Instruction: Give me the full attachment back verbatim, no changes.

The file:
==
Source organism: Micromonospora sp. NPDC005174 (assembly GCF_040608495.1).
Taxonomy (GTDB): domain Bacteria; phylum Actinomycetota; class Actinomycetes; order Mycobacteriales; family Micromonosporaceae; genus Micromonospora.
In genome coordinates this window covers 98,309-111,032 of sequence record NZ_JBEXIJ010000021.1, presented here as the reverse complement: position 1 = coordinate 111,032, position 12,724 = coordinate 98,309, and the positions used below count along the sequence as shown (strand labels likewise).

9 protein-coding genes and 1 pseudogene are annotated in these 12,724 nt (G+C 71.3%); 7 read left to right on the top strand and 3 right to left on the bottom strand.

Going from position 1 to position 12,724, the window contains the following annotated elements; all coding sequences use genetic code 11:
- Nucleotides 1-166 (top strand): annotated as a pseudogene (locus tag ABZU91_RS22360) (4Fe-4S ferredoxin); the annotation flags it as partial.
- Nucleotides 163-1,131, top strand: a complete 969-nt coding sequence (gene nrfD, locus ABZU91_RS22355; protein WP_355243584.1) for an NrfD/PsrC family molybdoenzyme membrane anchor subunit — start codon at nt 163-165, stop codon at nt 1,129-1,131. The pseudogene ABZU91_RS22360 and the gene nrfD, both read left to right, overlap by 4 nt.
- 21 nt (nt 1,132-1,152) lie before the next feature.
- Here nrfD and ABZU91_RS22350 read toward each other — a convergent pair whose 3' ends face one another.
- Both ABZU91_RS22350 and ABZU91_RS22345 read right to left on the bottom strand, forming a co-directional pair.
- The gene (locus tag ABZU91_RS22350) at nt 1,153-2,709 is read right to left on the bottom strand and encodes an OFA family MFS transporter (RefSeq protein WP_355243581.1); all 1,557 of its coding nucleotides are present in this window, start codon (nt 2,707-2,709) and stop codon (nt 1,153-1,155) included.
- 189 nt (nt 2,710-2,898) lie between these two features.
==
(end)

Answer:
Source organism: Micromonospora sp. NPDC005174 (assembly GCF_040608495.1).
Taxonomy (GTDB): domain Bacteria; phylum Actinomycetota; class Actinomycetes; order Mycobacteriales; family Micromonosporaceae; genus Micromonospora.
In genome coordinates this window covers 98,309-111,032 of sequence record NZ_JBEXIJ010000021.1, presented here as the reverse complement: position 1 = coordinate 111,032, position 12,724 = coordinate 98,309, and the positions used below count along the sequence as shown (strand labels likewise).

9 protein-coding genes and 1 pseudogene are annotated in these 12,724 nt (G+C 71.3%); 7 read left to right on the top strand and 3 right to left on the bottom strand.

Going from position 1 to position 12,724, the window contains the following annotated elements; all coding sequences use genetic code 11:
- Nucleotides 1-166 (top strand): annotated as a pseudogene (locus tag ABZU91_RS22360) (4Fe-4S ferredoxin); the annotation flags it as partial.
- Nucleotides 163-1,131, top strand: a complete 969-nt coding sequence (gene nrfD, locus ABZU91_RS22355; protein WP_355243584.1) for an NrfD/PsrC family molybdoenzyme membrane anchor subunit — start codon at nt 163-165, stop codon at nt 1,129-1,131. The pseudogene ABZU91_RS22360 and the gene nrfD, both read left to right, overlap by 4 nt.
- 21 nt (nt 1,132-1,152) lie before the next feature.
- Here nrfD and ABZU91_RS22350 read toward each other — a convergent pair whose 3' ends face one another.
- Both ABZU91_RS22350 and ABZU91_RS22345 read right to left on the bottom strand, forming a co-directional pair.
- The gene (locus tag ABZU91_RS22350) at nt 1,153-2,709 is read right to left on the bottom strand and encodes an OFA family MFS transporter (RefSeq protein WP_355243581.1); all 1,557 of its coding nucleotides are present in this window, start codon (nt 2,707-2,709) and stop codon (nt 1,153-1,155) included.
- 189 nt (nt 2,710-2,898) lie between these two features.